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Despite outcry, three Russian sisters will face trial for murdering their abusive father

Despite outcry, three Russian sisters will face trial for murdering their abusive father
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Russian authorities said on Tuesday that two sisters should face trial for the premeditated murder of their abusive father, despite calls for leniency in a case that has shone a spotlight on domestic abuse in the country.

Three sisters — Krestina, Angelina and Maria Khachaturyan — are accused of killing their 57-year-old father Mikhail with pepper spray, a knife and a hammer while he was sleeping in July last year.

The sisters, aged 17, 18 and 19 at the time, had endured years of abuse by their father, including systematic beatings and violent sexual abuse, according to investigators’ documents seen by Reuters earlier this year.

Maria Khachaturyan, one of three teenage sisters accused of murdering their father, attends a hearing at a court in Moscow on June 26, 2019. YURI KADOBNOV/AFP/Getty Images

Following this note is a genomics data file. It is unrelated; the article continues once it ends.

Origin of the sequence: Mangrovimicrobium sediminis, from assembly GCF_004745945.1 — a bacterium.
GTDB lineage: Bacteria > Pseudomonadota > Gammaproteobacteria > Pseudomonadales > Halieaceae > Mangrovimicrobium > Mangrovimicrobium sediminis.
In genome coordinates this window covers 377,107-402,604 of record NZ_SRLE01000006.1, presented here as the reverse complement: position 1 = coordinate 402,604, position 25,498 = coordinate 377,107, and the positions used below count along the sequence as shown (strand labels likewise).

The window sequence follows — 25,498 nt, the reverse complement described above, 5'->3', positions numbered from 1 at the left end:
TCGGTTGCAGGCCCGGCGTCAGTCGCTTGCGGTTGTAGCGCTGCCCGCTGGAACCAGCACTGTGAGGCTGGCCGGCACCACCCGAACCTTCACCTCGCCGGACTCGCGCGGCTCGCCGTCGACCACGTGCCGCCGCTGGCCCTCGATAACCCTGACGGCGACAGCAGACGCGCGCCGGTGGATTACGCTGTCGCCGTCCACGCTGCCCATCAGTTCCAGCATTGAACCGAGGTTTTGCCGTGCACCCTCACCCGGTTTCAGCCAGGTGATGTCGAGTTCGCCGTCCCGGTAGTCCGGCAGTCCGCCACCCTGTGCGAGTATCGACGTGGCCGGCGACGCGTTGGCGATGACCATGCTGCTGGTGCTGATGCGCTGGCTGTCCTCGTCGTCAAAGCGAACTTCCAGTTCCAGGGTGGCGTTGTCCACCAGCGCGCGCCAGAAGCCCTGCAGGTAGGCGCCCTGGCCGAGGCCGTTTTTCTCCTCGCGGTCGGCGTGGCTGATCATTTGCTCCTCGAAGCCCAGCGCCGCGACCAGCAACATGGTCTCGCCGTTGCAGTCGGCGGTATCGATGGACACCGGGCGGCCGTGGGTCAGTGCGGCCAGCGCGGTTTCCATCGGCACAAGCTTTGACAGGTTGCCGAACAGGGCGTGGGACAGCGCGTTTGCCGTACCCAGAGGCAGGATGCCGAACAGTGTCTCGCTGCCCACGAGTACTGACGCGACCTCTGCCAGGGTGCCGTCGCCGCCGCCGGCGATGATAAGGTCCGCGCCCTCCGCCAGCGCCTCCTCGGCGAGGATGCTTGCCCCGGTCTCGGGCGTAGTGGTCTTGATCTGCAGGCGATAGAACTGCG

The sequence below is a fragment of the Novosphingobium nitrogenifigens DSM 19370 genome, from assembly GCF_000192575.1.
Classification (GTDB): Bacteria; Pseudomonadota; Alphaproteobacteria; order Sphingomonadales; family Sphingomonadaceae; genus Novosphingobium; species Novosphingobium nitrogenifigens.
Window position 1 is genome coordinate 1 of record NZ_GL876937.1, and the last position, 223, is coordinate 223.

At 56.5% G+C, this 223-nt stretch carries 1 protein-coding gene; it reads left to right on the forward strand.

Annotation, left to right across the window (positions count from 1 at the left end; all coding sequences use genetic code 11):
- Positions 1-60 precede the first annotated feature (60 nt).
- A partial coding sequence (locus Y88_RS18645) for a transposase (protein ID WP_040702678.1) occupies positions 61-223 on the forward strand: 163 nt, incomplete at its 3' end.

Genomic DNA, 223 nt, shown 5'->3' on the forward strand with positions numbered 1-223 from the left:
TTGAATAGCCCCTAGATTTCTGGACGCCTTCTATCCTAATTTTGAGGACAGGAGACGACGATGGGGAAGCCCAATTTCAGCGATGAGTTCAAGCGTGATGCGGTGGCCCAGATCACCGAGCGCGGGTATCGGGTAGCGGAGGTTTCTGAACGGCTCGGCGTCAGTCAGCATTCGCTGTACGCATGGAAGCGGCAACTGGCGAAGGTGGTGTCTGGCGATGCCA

The case prompted an outpouring of public support for the sisters from people who said they were also victims of a Russian legal system that turns a blind eye to domestic abuse.

More than 364,000 people signed a petition earlier this year demanding the three women be fully acquitted of any crime.

On Tuesday, the Investigative Committee, which handles major crimes, said it had completed its investigation and recommended two of the sisters be tried for premeditated murder, which carries a jail term of between 8 and 20 years.

In this file photo taken on June 26, 2019 Krestina Khachaturyan, one of three teenage sisters accused of murdering their father, attends a hearing at a court in Moscow. YURI KADOBNOV/AFP via Getty Images

It said it had taken into account the abuse the sisters had been subjected to as mitigating circumstances and that tests had shown the two older sisters were compos mentis at the time of the murder.

The youngest sister, Maria, should be taken into mandatory psychiatric care, the agency said in a statement.

The European Court of Human Rights said in July that Moscow was failing to face up to its domestic abuse problem when it ruled that Russian authorities had failed to protect a woman from repeated acts of violence by her former partner.

Russian legislation does not define or mention domestic violence as a separate offense or aggravating element in other offenses, the court noted.

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